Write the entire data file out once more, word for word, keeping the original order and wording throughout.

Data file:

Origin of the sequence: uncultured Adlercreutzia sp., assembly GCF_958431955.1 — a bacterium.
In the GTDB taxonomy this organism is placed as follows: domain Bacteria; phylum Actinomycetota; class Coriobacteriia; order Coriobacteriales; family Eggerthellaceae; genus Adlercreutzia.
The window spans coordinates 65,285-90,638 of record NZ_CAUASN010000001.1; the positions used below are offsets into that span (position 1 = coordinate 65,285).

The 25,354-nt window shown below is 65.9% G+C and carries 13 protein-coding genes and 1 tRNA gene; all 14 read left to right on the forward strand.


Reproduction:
Origin of the sequence: uncultured Adlercreutzia sp., assembly GCF_958431955.1 — a bacterium.
In the GTDB taxonomy this organism is placed as follows: domain Bacteria; phylum Actinomycetota; class Coriobacteriia; order Coriobacteriales; family Eggerthellaceae; genus Adlercreutzia.
The window spans coordinates 65,285-90,638 of record NZ_CAUASN010000001.1; the positions used below are offsets into that span (position 1 = coordinate 65,285).

The 25,354-nt window shown below is 65.9% G+C and carries 13 protein-coding genes and 1 tRNA gene; all 14 read left to right on the forward strand.